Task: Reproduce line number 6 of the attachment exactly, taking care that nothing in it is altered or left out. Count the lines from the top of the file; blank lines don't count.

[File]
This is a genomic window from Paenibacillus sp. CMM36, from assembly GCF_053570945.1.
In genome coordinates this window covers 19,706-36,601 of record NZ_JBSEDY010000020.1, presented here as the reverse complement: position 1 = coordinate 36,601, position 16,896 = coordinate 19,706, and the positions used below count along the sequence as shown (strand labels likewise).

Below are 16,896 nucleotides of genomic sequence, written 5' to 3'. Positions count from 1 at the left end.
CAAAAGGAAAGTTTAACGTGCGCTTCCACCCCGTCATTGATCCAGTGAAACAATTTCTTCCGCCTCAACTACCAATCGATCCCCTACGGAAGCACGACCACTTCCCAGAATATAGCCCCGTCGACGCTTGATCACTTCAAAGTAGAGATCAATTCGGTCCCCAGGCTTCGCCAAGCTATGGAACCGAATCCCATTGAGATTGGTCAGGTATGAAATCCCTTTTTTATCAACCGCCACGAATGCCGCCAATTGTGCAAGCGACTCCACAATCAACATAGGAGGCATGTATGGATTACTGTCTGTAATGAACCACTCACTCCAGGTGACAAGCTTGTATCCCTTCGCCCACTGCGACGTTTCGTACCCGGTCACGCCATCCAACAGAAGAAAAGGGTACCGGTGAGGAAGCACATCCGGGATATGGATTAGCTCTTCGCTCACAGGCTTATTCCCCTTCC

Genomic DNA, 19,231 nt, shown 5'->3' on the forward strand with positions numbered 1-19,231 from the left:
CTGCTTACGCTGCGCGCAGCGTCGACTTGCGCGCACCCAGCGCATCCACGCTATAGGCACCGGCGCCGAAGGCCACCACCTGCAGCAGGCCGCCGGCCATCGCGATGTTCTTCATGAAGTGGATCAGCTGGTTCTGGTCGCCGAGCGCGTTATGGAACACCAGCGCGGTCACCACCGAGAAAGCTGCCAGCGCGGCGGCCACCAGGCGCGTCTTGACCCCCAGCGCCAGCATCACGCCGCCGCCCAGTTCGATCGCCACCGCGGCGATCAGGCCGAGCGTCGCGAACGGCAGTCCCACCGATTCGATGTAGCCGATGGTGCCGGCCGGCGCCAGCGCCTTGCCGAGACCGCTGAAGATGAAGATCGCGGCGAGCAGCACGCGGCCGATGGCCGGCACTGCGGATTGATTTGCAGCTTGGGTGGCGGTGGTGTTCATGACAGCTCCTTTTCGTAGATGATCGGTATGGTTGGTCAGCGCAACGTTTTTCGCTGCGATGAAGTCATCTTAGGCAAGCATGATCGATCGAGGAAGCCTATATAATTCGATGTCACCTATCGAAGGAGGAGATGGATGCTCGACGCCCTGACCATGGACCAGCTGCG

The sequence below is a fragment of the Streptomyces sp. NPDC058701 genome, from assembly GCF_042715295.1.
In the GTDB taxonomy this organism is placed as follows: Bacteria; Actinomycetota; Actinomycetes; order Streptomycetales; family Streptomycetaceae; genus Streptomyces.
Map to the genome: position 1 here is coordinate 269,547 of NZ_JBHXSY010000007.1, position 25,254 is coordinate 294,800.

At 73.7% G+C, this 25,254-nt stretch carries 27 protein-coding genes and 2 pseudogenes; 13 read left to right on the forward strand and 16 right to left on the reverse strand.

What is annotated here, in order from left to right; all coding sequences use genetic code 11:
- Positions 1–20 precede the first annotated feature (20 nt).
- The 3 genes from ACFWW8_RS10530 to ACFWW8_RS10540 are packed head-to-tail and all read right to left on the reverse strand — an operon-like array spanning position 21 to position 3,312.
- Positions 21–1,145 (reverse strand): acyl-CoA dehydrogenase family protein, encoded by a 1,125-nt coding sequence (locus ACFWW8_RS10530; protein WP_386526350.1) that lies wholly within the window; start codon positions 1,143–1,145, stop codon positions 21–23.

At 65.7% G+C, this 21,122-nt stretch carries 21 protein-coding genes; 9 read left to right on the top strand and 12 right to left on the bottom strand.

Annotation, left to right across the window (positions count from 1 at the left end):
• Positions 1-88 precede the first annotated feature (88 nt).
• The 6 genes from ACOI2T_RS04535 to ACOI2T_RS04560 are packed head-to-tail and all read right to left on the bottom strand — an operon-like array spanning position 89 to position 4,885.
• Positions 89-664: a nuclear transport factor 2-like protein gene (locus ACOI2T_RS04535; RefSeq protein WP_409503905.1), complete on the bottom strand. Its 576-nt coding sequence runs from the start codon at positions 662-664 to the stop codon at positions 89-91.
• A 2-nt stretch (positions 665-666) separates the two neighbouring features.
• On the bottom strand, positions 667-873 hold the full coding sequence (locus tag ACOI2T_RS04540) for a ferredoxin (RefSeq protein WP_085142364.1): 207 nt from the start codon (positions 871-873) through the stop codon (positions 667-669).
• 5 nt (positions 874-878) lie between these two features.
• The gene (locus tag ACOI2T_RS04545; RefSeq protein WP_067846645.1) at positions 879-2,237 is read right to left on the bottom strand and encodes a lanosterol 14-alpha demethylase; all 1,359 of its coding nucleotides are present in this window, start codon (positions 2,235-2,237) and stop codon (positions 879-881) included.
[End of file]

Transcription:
CTGCTTACGCTGCGCGCAGCGTCGACTTGCGCGCACCCAGCGCATCCACGCTATAGGCACCGGCGCCGAAGGCCACCACCTGCAGCAGGCCGCCGGCCATCGCGATGTTCTTCATGAAGTGGATCAGCTGGTTCTGGTCGCCGAGCGCGTTATGGAACACCAGCGCGGTCACCACCGAGAAAGCTGCCAGCGCGGCGGCCACCAGGCGCGTCTTGACCCCCAGCGCCAGCATCACGCCGCCGCCCAGTTCGATCGCCACCGCGGCGATCAGGCCGAGCGTCGCGAACGGCAGTCCCACCGATTCGATGTAGCCGATGGTGCCGGCCGGCGCCAGCGCCTTGCCGAGACCGCTGAAGATGAAGATCGCGGCGAGCAGCACGCGGCCGATGGCCGGCACTGCGGATTGATTTGCAGCTTGGGTGGCGGTGGTGTTCATGACAGCTCCTTTTCGTAGATGATCGGTATGGTTGGTCAGCGCAACGTTTTTCGCTGCGATGAAGTCATCTTAGGCAAGCATGATCGATCGAGGAAGCCTATATAATTCGATGTCACCTATCGAAGGAGGAGATGGATGCTCGACGCCCTGACCATGGACCAGCTGCG